Love It Is a Dizziness
DESCRIPTION: Singer complains that love "winna lat a puir body gang about their business." "I drill the land that I should plow" and other foolish things. Love makes him more drunk than whiskey. "I first grew dizzy then gid daft and noo I'll dee for Peggy"
AUTHOR: James Hogg (source: Chambers and Whitelaw)
EARLIEST DATE: 1829 (Chambers)
KEYWORDS: courting love nonballad
FOUND IN: Britain(Scotland(Aber))
REFERENCES (3 citations):
GreigDuncan5 934, "Love It Is a Dizziness" (7 texts, 6 tunes)
Whitelaw-Song, p. 122, "Love It Is a Dizziness" (1 text)
ADDITIONAL: Robert Chambers, The Scottish Songs (Edinburgh, 1829), Vol I, pp. 152-153, "Love's Like a Dizziness"
cf. "Paddy's Wedding" (tune, per GreigDuncan5 and Whitelaw)
NOTES: Apparently, Whitelaw has his text from Hogg (1770-1836). That text says "Were Peggy's love to hire the job and save my heart frae breakin O I'd ... gang an spear for Mungo Park through Africa sae dreary O." That would date the text to between 1795 and 1806. "In 1795 the Association appointed Mungo Park [1771-1806] to explore the course of the River Niger" (source: "Biography: Mungo Park" at About: African History site).
Chambers has as Hogg's tune an earlier version of "Love's Like a Dizziness." - BS
According to Fleming, p. 15, Sir Joseph Banks, president of the Royal Society, in 1799 proposed an exploration of the Niger. Nothing came of it at the time, but Banks also headed the African Association, which sent out various exploratory parties.
Mungo Park had led an expedition to the East Indies which had gathered useful scientific data from 1792 to 1794 (Brumwell/Speck, p. 283). This brought him to the attention of Banks and his colleagues. He was the leader of the first expedition to the Niger to actually get there and back: "Then came Mungo Park, an intrepid Scot who was to become a legend in the annals of exploration. He went out twice, in 1795 and then in 1805. His first journey was under the auspices of the African Association and was funded accordingly: he was given two days' provisions. He did, however, reach the Niger after many vicissitudes..." (Fleming, p. 16).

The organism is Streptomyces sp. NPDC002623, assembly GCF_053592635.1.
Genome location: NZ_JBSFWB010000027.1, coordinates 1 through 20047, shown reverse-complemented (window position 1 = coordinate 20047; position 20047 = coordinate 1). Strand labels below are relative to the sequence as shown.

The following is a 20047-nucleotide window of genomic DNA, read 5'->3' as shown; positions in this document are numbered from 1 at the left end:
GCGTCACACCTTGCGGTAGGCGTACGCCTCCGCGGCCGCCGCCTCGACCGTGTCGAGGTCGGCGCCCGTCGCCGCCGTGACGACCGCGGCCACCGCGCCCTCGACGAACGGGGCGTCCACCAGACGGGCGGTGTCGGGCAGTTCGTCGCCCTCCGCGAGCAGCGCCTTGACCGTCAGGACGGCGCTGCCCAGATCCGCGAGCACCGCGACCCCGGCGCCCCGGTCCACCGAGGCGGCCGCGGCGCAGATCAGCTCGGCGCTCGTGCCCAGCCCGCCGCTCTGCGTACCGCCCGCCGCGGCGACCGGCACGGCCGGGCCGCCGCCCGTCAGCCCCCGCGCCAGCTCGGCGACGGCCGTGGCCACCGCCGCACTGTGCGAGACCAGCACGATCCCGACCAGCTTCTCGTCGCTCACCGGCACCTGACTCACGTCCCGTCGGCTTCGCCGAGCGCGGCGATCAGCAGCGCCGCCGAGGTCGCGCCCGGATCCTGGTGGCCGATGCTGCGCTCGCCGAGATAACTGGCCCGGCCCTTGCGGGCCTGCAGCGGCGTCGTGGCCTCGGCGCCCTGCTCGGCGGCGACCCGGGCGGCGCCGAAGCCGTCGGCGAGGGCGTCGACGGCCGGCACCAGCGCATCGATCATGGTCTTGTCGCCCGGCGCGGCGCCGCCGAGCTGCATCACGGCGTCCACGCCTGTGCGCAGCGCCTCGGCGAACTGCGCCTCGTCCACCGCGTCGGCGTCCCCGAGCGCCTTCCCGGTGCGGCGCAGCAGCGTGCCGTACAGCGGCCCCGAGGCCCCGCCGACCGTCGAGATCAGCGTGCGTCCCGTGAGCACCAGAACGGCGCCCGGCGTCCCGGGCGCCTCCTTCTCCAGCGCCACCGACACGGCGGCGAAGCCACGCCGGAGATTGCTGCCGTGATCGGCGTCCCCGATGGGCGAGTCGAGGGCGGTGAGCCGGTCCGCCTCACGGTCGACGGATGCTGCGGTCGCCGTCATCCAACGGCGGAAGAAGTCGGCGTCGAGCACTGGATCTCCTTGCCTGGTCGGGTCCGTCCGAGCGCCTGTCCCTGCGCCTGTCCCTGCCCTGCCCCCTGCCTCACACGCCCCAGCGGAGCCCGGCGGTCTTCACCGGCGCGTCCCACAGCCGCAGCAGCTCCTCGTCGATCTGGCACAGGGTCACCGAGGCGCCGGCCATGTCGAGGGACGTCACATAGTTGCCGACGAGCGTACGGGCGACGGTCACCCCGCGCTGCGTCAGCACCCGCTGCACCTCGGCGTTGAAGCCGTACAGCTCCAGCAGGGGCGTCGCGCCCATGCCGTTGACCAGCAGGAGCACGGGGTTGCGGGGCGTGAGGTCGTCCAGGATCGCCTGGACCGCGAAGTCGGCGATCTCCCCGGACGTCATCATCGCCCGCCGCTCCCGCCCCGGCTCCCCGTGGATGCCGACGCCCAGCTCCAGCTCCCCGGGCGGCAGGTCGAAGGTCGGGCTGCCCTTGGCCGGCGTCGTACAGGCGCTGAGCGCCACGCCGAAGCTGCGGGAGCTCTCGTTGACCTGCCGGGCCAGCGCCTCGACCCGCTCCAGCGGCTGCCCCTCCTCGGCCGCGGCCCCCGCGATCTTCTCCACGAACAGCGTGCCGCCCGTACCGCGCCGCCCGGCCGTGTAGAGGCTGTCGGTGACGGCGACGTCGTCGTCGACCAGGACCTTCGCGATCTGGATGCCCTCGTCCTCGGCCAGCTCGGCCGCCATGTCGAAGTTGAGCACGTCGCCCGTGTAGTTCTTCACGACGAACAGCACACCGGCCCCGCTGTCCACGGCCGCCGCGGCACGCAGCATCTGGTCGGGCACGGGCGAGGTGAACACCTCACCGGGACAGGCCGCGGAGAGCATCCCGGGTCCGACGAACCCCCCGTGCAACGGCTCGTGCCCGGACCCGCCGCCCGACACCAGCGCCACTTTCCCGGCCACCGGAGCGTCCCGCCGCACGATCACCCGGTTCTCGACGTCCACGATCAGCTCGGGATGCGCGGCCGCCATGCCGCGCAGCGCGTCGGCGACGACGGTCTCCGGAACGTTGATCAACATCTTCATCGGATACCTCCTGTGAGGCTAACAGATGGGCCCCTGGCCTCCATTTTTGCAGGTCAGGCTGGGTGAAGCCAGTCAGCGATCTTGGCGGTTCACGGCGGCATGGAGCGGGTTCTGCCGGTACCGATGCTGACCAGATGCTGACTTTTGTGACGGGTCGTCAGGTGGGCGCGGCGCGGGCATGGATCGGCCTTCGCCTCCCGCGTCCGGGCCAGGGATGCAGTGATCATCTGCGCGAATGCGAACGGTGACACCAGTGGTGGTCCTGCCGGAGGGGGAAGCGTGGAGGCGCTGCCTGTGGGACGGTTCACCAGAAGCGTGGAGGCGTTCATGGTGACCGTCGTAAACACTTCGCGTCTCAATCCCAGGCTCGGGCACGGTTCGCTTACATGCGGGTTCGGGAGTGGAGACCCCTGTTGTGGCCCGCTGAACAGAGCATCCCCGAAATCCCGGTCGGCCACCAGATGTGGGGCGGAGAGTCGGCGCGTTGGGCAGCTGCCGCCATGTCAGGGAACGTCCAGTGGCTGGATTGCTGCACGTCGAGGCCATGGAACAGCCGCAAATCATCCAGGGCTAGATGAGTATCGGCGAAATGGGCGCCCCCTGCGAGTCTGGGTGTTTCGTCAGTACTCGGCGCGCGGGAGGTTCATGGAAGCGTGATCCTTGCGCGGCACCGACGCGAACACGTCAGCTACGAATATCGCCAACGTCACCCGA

"Many visissitudes" is an understatement; he was robbed of all his possessions, and also was imprisoned for a time, according to Kunitz/Haycraft, p. 393. But his journal -- the oly book he ever wrote -- became quite popular, and he met Sir Walter Scott. It was almost a decade before anyone found funding for a second trip, however.
Park's "second [expedition] was sponsored by the government... and saw him leading a band of fourty-four British redcoats to find the rest of the river. One by one the soldiers died. By the time Park reached the Niger at the town of Bussa only five of his original contingent were alive. Then, on some undetermined date in 1805, he was attacked on the river and the entire expedition was wiped out. As soon as the disaster became common knowledge, Park was revered as a hero" (Fleming, pp. 16-17).
The diseases which had killed so many of Park's men continued to be a problem for many years. In 1827, Park's son tried again to explore the Niger and complete his father's expedition. He too died of disease (Kunitz/Haycraft, p. 393). - RBW
Last updated in version 3.2
- Brumwell/Speck: Stephen Brumwell and W. A. Speck, Cassell's Companion to Eighteenth-Century Britain, Cassell & Co., 2001
- Fleming: Fergus Fleming, Barrow's Boys, Grove, 1998
- Kunitz/Haycraft: Stanley J. Kunitz and Howard Haycraft, Editors, British Authors Before 1800: A Biographical Dictionary, H. W. Wilson, 1952 (I use the fourth printing of 1965)
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